Investors at Hiscox, ITV and Lloyds the latest to voice executive pay concerns
Shareholders are taking an active role when it comes to remuneration packages, voicing their concerns during this year’s annual general meeting (AGM) season. Hiscox, BG Group, Lloyds Banking Group, ITV and Standard Chartered have all seen investors revolt over executive pay.
Insurance firm Hiscox suffered the biggest revolt, with 42% of shareholders that voted saying they did not support its remuneration policy. Its proposed package did not cap the pay of new executive directors and awarded boss Bronek Masojada a 20% pay rise, following a similar increase last year.
Standard Chartered wasn’t far behind with 41% of investors opposing the directors pay policy. The opposition follows shareholders criticising one of the bank’s policies that means some executives’ variable pay is based on single-year targets rather than the long-term.
A third of investors in energy company BG Group voted against the remuneration report. It’s thought that shareholders opposed a ‘golden hello’ of shares given to its new finance director in order to compensate him for the shares he lost at his old firm.
Meanwhile, ITV and Lloyds Banking Group have faced smaller revolts, although still significant, with 23% and 13% of shareholders failing to support pay plans respectively.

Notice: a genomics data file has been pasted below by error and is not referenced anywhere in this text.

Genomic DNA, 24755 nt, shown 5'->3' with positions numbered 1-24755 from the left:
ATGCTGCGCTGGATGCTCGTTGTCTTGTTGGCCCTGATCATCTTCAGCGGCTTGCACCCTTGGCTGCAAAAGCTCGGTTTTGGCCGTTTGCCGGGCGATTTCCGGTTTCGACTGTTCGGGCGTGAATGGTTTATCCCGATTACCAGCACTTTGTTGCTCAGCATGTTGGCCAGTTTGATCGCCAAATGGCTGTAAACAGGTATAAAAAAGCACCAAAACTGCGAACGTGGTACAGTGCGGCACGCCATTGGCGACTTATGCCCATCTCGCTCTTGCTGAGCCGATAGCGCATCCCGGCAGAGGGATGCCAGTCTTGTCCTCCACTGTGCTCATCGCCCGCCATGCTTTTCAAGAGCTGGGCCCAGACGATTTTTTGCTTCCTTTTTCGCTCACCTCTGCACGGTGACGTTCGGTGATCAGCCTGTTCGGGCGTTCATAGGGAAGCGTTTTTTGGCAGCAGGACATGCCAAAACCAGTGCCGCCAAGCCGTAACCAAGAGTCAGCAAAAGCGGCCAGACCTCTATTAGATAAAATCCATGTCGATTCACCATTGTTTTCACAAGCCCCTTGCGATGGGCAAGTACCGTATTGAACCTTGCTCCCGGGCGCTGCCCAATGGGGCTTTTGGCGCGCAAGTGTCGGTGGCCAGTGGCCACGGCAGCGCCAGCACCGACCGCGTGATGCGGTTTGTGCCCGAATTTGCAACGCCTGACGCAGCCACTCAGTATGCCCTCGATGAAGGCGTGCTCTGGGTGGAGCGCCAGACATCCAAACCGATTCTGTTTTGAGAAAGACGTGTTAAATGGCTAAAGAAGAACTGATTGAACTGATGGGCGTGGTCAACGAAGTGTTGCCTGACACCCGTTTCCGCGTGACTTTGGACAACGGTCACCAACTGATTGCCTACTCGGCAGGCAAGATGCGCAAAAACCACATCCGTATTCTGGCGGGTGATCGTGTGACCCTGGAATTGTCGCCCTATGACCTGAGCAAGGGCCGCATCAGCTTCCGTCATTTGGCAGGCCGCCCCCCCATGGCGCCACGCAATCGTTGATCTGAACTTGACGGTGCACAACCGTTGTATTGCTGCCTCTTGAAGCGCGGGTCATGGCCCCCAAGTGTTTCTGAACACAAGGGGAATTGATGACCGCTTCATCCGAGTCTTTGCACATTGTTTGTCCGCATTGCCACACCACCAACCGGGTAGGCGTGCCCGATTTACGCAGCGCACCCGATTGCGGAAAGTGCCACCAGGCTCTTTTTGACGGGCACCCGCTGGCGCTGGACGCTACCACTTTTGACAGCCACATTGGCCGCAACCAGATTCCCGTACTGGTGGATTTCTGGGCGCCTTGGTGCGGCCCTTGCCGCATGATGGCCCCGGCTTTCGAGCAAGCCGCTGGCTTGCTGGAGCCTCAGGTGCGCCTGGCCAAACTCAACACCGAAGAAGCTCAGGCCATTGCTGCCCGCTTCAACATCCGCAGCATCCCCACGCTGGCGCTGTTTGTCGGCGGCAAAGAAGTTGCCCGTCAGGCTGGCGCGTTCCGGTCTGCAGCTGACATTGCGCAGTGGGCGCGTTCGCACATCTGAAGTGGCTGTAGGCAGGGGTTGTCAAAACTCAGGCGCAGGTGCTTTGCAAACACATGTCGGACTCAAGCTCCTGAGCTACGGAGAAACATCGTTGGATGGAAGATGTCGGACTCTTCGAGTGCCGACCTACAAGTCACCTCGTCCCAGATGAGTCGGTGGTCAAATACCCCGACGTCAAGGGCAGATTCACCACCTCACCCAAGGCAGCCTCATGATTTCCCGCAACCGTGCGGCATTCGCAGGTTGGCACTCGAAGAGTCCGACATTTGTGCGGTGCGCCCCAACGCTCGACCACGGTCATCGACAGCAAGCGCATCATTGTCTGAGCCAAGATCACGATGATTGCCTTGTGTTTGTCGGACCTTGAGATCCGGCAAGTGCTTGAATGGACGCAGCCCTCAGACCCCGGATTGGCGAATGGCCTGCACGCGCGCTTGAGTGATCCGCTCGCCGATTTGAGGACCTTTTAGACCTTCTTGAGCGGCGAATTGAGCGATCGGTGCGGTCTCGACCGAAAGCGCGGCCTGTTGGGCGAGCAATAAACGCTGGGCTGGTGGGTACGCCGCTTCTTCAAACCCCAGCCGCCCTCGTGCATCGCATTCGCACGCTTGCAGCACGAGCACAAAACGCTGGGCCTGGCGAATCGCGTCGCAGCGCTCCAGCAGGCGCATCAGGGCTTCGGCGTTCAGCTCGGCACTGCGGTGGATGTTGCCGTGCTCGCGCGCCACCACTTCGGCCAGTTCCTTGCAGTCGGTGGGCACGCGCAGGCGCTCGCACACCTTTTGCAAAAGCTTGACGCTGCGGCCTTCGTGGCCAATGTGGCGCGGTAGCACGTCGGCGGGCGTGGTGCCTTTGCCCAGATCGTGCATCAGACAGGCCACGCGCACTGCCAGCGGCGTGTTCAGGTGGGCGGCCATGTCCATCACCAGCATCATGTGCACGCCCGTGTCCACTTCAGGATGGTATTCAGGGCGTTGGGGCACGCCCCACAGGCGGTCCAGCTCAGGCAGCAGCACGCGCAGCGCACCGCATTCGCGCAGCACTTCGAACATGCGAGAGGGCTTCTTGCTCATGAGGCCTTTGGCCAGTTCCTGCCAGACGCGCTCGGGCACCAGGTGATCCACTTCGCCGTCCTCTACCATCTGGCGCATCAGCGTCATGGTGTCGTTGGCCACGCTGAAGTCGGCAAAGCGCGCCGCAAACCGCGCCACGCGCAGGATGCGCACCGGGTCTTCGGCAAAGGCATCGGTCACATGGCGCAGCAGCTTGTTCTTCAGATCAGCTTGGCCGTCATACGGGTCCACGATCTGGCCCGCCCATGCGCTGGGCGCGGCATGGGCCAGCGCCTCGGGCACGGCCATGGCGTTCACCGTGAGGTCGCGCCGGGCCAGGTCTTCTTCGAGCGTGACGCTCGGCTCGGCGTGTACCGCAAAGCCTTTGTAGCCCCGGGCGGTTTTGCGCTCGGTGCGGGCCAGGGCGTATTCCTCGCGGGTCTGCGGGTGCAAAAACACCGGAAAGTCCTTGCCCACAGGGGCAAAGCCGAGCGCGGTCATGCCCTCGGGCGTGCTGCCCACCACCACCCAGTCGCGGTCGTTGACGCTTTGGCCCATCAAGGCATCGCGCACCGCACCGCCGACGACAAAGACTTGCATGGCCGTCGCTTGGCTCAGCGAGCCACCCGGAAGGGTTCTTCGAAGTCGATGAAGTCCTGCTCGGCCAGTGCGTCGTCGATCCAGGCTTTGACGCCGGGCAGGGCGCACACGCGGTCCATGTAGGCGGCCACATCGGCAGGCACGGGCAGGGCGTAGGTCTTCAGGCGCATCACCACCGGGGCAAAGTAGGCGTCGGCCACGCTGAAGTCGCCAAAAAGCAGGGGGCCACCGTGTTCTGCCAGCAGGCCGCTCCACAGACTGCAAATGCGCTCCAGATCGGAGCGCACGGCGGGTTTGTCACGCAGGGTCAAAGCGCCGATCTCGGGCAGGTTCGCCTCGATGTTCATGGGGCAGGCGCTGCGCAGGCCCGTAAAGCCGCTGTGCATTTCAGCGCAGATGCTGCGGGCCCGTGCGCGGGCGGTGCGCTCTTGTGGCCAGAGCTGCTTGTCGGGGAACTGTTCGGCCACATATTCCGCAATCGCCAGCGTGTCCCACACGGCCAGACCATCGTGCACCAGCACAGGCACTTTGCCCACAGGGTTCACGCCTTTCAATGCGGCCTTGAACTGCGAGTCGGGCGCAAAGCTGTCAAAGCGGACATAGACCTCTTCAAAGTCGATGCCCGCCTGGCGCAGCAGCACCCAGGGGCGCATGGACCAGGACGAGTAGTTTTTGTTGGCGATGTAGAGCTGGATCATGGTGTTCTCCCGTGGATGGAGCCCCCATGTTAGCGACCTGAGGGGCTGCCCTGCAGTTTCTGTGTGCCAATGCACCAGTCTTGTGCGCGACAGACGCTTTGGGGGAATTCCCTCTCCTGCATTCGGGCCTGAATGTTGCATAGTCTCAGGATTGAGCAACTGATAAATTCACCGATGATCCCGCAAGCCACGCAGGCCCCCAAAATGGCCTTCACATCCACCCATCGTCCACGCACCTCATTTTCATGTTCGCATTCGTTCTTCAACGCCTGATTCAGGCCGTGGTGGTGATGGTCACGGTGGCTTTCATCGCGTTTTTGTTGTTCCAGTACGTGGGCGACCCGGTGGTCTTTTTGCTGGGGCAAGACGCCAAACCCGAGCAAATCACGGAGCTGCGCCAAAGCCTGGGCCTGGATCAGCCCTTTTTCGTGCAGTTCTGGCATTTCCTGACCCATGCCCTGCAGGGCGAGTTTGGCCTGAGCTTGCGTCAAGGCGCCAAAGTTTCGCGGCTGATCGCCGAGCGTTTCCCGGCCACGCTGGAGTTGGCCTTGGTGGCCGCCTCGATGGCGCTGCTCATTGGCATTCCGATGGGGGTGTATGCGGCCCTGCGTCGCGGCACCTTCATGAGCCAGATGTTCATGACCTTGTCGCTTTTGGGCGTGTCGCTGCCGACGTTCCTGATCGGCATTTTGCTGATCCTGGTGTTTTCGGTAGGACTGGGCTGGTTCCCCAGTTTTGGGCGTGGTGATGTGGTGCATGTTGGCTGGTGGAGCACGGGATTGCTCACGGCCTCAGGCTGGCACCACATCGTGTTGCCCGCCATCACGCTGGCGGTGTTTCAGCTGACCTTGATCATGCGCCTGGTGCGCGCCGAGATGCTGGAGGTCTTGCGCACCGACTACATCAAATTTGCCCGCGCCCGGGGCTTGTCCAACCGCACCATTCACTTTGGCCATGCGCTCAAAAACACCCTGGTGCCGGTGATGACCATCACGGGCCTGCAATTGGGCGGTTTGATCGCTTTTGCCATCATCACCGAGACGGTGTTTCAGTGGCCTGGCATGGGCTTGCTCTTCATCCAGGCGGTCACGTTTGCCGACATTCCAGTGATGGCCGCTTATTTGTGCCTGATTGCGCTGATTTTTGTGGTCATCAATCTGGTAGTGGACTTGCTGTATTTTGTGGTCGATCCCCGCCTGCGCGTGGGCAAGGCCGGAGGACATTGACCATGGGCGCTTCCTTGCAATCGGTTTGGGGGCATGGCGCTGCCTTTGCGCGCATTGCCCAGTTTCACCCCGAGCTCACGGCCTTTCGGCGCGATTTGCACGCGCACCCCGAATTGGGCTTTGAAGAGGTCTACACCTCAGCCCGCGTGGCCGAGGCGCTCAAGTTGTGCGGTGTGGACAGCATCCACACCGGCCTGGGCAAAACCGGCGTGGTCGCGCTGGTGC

The revolts at these companies follow similar experiences at household goods giant Reckitt Benckiser and online grocer Ocado, which saw 33% and 20% opposing remuneration packages last week. A third of shareholders in Barclays bank also failed to back pay plans.
Reports suggest that HSBC, whose AGM will take place next week, is in last-minute talks with shareholders to head off an expected revolt.
Last month business secretary Vince Cable called on the remuneration committees of FTSE 100 companies to curb excessive pay or risk further action. He argued that more sustainable deals and a focus on long term goals were needed.
This year is the first that companies have been required to give shareholders a binding vote on future pay policy as well as voting on the previous year’s report.
Photo: shho via Freeimanges
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